A student at Dartmouth College who says she was sexually assaulted on campus last month has inspired nearly 50,000 activists to call on university officials to "take action immediately to curb the sexual assault crisis" on campus.
The student said she was raped at a fraternity party weeks after a a student-affiliated website published a "rape guide" providing her name and a series of "tips" encouraging students to assault her. The incident inspired the feminist advocacy group UltraViolet to start a petition demanding accountability from the Dartmouth administration, and the issue has generated an outpouring of support and demands for change from across the country.
“Student groups have asked the school to list expulsion as the punishment for rape in the student handbook and to block access to the ‘rape guide’ website on campus. But school authorities haven’t taken any of these recommendations seriously,” the petition states. “Usually, stories like this get little attention from the news media. But if all of us speak up, Dartmouth won’t be able to hide.”
As Tara Culp-Ressler at ThinkProgress notes, Dartmouth is currently under federal investigation for alleged Title IX violations, and students have also filed a Clery Act complaint stating that school officials have failed to properly report sexual assault and hazing incidents on campus.
UltraViolet campaign Director Karin Roland told ThinkProgress that she hopes the public outcry will lead to genuine reform. “Dartmouth has had a problem with rape and sexual assault for decades. They have a long history with this issue, and student groups on campus are finally fed up and are leading the charge,” she said. “With the help of an online network of members at Ultraviolet to capture the grassroots outrage, we can really make change on this right now."
She also said that online advocacy has helped the movement to combat sexual violence -- on campus and beyond -- reach a tipping point.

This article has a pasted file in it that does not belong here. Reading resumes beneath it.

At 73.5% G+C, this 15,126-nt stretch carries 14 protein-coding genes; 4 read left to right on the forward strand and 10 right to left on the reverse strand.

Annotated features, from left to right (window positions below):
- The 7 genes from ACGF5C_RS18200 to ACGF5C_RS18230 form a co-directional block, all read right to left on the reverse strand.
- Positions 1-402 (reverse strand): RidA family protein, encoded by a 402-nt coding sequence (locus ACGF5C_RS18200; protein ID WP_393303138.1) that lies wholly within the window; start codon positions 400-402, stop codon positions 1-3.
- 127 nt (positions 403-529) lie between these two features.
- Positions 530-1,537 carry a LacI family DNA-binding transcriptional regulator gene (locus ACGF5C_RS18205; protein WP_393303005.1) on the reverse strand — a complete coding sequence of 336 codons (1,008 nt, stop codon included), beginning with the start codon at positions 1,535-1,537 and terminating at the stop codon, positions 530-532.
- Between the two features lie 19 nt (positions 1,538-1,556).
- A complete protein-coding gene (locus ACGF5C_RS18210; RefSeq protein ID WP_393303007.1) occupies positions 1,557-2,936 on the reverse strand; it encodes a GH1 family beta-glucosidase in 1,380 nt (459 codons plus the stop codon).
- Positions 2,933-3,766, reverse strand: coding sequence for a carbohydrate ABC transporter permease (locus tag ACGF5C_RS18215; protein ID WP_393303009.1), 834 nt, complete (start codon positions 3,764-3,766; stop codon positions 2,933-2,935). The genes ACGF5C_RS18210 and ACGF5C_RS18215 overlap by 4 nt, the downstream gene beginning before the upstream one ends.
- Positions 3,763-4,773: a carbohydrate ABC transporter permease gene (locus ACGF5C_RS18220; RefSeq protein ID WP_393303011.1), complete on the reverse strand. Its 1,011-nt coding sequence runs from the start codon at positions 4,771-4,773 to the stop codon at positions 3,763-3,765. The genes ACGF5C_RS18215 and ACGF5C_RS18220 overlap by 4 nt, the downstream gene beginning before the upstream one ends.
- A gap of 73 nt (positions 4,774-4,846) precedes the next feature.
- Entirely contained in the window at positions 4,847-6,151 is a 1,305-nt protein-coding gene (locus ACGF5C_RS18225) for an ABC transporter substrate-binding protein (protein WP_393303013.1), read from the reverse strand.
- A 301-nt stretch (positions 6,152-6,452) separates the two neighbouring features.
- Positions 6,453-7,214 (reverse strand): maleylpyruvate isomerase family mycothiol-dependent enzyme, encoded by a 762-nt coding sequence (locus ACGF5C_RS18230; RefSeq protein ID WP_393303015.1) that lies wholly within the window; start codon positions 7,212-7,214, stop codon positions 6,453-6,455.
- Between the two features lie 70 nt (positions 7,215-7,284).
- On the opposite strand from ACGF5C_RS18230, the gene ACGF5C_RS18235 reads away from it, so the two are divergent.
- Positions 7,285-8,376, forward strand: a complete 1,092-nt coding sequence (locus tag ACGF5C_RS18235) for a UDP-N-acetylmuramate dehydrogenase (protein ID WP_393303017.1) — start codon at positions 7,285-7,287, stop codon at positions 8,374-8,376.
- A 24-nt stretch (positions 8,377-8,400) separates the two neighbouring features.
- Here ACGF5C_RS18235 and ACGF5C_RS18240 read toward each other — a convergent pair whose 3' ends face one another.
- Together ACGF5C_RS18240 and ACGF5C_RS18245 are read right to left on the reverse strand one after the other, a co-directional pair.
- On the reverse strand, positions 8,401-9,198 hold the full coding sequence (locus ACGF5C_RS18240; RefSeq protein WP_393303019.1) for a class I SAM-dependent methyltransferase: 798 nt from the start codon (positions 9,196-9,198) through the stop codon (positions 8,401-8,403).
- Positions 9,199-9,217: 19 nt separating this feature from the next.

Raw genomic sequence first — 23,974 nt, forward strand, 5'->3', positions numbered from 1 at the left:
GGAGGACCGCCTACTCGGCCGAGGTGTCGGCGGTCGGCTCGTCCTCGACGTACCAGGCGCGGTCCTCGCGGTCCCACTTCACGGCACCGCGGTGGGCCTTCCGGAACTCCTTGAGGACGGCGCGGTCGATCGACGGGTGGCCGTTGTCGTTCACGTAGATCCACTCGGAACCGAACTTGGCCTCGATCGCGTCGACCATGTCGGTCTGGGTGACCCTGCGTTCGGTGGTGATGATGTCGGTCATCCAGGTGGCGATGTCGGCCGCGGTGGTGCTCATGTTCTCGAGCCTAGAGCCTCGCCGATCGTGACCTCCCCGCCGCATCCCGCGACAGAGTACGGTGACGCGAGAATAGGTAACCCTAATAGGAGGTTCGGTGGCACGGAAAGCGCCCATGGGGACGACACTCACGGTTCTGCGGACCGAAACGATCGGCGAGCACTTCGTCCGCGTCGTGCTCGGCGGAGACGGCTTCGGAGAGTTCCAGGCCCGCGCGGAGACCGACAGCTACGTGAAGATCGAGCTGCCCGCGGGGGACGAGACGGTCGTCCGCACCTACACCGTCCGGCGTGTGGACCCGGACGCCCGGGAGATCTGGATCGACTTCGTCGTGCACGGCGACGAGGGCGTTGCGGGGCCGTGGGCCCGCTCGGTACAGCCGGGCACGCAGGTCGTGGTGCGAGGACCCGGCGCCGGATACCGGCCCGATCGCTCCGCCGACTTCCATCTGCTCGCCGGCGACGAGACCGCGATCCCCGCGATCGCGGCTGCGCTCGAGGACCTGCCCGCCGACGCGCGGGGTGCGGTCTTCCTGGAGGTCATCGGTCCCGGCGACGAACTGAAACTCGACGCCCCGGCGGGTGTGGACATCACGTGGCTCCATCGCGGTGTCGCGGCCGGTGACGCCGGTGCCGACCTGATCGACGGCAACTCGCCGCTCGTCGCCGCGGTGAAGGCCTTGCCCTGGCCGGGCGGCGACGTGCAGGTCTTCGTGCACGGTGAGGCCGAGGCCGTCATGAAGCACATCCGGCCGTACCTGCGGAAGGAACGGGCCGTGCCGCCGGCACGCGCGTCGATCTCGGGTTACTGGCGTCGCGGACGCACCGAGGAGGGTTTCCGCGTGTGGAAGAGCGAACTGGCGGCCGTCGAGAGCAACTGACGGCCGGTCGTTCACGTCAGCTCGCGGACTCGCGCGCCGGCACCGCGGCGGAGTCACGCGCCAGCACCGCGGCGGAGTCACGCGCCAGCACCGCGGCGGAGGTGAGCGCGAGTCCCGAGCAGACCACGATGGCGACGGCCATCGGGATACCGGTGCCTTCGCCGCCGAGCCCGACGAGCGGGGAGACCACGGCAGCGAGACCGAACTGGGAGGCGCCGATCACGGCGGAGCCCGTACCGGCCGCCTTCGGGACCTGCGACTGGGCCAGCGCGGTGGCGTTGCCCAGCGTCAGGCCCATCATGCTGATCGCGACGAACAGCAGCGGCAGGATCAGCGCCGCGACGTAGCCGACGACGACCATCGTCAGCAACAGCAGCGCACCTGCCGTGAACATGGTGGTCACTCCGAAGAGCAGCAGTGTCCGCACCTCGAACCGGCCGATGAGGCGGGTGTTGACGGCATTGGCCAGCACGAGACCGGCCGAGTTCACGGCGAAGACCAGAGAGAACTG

“Women are really fed up with rape being excused. I think that’s true on campuses, I think that’s true in our justice system, I think that’s true at the high school level, and I think that’s just becoming true across the country," Roland explained. "The ability to connect over online networks has really empowered women to stand up and do something. If you look at everything from the reaction to Todd Akin’s legitimate rape comment, to Steubenville, to Dartmouth, you can see that women aren’t putting up with it anymore.”
The outcry from activists across the country has helped keep Dartmouth in the headlines, but much of the work is coming from student activists and faculty members from the Dartmouth community.
An editorial from Women's and Gender Studies Professor Giavanna Munafo called on campus officials to institute policies that directly addressed sexual assault on campus. "Dartmouth has harnessed a great many resources in recent months to combat sexual assault, and this is, indeed, a good thing. But it is not enough," she wrote. "No bystander training program, no committee, no first-responder training or added staff positions will stop rape or transform a culture that accepts and even promotes it."
Dartmouth officials have responded to the petition by pointing out that the student responsible for the "rape guide" is currently facing disciplinary action, and it committed to making the Dartmouth community "better and safer.”
Dartmouth is just one of the 41 colleges and universities under investigation by the U.S. Department of Education's Office for Civil Rights for potential violations of Title IX.